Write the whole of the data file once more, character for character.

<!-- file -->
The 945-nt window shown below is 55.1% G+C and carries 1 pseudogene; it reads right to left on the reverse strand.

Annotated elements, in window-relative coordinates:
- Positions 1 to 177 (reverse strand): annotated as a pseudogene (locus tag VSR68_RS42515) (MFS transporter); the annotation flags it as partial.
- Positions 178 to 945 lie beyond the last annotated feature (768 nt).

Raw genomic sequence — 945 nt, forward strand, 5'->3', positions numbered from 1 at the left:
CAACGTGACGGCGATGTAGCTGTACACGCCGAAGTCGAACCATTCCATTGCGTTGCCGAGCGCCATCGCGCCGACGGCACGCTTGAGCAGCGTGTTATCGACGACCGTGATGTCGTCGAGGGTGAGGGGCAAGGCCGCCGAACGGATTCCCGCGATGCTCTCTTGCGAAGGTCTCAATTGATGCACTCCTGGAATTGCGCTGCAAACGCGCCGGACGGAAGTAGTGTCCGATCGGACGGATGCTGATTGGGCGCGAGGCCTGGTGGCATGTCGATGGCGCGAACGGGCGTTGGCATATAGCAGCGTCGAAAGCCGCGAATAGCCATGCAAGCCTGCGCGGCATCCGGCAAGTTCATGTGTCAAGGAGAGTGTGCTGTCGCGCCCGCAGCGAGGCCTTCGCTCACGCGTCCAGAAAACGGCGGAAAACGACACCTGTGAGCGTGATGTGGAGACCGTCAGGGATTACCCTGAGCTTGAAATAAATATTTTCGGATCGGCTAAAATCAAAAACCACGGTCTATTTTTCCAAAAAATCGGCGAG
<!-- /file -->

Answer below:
The 945-nt window shown below is 55.1% G+C and carries 1 pseudogene; it reads right to left on the reverse strand.

Annotated elements, in window-relative coordinates:
- Positions 1 to 177 (reverse strand): annotated as a pseudogene (locus tag VSR68_RS42515) (MFS transporter); the annotation flags it as partial.
- Positions 178 to 945 lie beyond the last annotated feature (768 nt).

Raw genomic sequence — 945 nt, forward strand, 5'->3', positions numbered from 1 at the left:
CAACGTGACGGCGATGTAGCTGTACACGCCGAAGTCGAACCATTCCATTGCGTTGCCGAGCGCCATCGCGCCGACGGCACGCTTGAGCAGCGTGTTATCGACGACCGTGATGTCGTCGAGGGTGAGGGGCAAGGCCGCCGAACGGATTCCCGCGATGCTCTCTTGCGAAGGTCTCAATTGATGCACTCCTGGAATTGCGCTGCAAACGCGCCGGACGGAAGTAGTGTCCGATCGGACGGATGCTGATTGGGCGCGAGGCCTGGTGGCATGTCGATGGCGCGAACGGGCGTTGGCATATAGCAGCGTCGAAAGCCGCGAATAGCCATGCAAGCCTGCGCGGCATCCGGCAAGTTCATGTGTCAAGGAGAGTGTGCTGTCGCGCCCGCAGCGAGGCCTTCGCTCACGCGTCCAGAAAACGGCGGAAAACGACACCTGTGAGCGTGATGTGGAGACCGTCAGGGATTACCCTGAGCTTGAAATAAATATTTTCGGATCGGCTAAAATCAAAAACCACGGTCTATTTTTCCAAAAAATCGGCGAG